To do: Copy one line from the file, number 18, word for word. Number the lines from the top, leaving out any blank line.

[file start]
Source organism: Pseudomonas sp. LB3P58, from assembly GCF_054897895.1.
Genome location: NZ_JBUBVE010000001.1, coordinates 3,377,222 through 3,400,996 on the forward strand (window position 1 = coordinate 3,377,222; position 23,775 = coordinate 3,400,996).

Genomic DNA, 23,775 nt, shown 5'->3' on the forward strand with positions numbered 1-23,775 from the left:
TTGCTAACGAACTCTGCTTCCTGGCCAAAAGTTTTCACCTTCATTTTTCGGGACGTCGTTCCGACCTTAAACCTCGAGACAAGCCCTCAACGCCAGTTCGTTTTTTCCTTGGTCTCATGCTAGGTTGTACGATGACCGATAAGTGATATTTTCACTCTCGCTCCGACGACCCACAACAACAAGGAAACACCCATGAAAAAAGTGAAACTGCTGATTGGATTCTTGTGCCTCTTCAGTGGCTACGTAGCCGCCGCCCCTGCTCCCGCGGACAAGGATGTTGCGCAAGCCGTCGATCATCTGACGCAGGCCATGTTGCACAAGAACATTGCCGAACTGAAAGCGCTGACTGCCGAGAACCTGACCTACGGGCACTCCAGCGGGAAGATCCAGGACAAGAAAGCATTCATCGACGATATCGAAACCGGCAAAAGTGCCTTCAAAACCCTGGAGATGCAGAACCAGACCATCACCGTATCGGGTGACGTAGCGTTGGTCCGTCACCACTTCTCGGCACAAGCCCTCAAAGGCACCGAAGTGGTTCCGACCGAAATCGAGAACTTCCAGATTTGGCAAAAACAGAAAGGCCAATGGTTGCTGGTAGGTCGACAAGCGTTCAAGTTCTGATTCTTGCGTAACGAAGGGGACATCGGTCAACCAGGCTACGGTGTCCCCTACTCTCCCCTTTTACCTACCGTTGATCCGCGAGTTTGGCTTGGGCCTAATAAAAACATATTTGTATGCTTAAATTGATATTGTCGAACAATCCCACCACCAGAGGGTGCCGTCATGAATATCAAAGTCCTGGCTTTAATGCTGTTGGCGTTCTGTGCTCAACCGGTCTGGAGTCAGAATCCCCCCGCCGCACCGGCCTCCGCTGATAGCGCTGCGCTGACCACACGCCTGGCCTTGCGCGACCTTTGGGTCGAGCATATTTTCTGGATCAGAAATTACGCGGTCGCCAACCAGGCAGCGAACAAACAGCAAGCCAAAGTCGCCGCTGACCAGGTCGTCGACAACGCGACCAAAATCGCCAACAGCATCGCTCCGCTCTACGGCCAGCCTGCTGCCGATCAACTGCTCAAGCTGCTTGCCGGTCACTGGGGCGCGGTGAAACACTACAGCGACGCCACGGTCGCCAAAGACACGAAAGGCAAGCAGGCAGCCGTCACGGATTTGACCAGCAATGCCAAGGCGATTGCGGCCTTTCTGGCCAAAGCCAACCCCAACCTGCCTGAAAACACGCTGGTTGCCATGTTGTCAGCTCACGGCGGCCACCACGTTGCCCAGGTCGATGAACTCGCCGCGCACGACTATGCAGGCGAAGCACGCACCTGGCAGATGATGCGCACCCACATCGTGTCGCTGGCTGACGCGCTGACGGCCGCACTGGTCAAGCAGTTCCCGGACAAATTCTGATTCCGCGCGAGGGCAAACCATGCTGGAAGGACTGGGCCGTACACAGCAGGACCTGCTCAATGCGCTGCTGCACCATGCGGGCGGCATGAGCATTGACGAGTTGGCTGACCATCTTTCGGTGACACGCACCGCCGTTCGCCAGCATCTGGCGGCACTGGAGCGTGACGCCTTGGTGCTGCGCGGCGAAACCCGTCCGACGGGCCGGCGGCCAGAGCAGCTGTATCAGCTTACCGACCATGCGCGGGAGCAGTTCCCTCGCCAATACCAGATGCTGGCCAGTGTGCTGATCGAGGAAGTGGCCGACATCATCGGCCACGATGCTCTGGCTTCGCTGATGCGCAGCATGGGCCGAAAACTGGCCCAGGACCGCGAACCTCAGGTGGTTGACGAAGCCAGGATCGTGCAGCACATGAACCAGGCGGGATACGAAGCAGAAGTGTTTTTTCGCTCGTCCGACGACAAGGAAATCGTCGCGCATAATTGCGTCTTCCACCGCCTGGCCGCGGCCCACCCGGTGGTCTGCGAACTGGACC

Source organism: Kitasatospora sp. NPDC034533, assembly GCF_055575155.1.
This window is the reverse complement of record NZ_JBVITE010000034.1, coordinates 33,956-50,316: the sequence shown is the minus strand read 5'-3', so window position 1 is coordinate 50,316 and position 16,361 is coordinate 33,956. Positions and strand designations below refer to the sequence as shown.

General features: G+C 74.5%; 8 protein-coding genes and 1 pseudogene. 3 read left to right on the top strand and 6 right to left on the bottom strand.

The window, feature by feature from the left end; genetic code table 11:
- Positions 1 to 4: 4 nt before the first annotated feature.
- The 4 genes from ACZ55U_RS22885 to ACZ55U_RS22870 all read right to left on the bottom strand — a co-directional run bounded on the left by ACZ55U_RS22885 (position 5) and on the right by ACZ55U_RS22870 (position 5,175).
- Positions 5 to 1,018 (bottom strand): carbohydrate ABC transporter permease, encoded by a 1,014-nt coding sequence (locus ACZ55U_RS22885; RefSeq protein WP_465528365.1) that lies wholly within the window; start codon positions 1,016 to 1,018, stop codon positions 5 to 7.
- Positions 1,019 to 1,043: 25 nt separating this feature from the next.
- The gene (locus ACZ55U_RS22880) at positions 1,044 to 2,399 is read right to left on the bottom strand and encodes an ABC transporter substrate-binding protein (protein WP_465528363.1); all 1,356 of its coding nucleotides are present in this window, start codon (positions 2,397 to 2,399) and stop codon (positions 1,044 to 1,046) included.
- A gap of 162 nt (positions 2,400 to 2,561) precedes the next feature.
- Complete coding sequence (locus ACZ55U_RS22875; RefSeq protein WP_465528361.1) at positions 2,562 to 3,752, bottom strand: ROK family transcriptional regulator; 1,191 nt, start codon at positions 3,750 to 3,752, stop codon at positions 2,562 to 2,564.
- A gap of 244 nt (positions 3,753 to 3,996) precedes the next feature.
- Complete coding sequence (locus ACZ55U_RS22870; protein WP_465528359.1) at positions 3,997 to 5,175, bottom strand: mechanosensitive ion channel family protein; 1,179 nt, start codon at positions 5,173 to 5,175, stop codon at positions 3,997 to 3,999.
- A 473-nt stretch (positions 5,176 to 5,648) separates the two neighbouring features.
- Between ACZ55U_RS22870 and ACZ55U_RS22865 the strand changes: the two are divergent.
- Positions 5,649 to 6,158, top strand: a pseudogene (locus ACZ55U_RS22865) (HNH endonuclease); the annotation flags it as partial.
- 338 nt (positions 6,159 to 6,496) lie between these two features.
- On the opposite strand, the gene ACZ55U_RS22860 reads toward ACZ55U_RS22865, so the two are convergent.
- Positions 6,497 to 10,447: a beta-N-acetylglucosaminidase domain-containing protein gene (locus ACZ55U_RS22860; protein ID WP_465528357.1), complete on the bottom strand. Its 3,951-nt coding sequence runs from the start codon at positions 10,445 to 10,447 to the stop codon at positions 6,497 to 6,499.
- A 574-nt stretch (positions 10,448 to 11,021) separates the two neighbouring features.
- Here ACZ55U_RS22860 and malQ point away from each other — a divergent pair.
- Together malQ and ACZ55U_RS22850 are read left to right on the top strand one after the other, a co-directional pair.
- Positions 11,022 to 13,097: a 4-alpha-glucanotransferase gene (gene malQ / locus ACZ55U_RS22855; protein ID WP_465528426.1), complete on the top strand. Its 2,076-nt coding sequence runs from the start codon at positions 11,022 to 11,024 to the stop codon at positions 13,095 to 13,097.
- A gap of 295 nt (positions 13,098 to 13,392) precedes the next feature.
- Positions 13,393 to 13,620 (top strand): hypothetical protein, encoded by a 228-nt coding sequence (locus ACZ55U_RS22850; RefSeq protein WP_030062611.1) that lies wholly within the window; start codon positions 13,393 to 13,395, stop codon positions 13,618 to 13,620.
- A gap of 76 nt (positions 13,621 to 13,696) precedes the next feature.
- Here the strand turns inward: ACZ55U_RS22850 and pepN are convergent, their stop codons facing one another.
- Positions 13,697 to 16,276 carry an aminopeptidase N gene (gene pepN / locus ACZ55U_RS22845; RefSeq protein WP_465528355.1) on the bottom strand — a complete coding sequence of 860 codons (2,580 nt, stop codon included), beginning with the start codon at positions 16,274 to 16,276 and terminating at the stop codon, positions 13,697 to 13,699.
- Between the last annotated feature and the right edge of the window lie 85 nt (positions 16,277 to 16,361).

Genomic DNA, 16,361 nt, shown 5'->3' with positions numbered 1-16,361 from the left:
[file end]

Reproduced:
- A 473-nt stretch (positions 5,176 to 5,648) separates the two neighbouring features.